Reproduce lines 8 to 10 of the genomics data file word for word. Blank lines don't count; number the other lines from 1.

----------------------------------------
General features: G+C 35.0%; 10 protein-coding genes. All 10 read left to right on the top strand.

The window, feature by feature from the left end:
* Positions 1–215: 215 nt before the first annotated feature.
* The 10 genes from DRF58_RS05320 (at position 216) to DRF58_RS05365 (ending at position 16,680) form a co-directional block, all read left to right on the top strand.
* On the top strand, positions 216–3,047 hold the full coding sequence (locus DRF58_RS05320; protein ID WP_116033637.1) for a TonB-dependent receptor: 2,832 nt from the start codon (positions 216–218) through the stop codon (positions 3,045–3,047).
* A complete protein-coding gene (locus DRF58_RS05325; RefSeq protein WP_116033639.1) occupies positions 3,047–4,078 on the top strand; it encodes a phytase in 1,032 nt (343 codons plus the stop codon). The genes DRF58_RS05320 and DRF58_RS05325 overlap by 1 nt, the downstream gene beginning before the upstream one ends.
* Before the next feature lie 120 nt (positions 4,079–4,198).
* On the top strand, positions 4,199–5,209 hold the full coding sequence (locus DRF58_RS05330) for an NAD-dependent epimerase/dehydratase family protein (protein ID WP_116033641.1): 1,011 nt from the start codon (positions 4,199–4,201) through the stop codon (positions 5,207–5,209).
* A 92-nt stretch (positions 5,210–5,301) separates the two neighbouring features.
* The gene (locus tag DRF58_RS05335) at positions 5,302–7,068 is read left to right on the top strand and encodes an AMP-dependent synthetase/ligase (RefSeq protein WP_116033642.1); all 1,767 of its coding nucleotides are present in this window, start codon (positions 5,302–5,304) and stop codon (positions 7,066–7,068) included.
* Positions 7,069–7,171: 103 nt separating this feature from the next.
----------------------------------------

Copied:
* On the top strand, positions 4,199–5,209 hold the full coding sequence (locus DRF58_RS05330) for an NAD-dependent epimerase/dehydratase family protein (protein ID WP_116033641.1): 1,011 nt from the start codon (positions 4,199–4,201) through the stop codon (positions 5,207–5,209).
* A 92-nt stretch (positions 5,210–5,301) separates the two neighbouring features.
* The gene (locus tag DRF58_RS05335) at positions 5,302–7,068 is read left to right on the top strand and encodes an AMP-dependent synthetase/ligase (RefSeq protein WP_116033642.1); all 1,767 of its coding nucleotides are present in this window, start codon (positions 5,302–5,304) and stop codon (positions 7,066–7,068) included.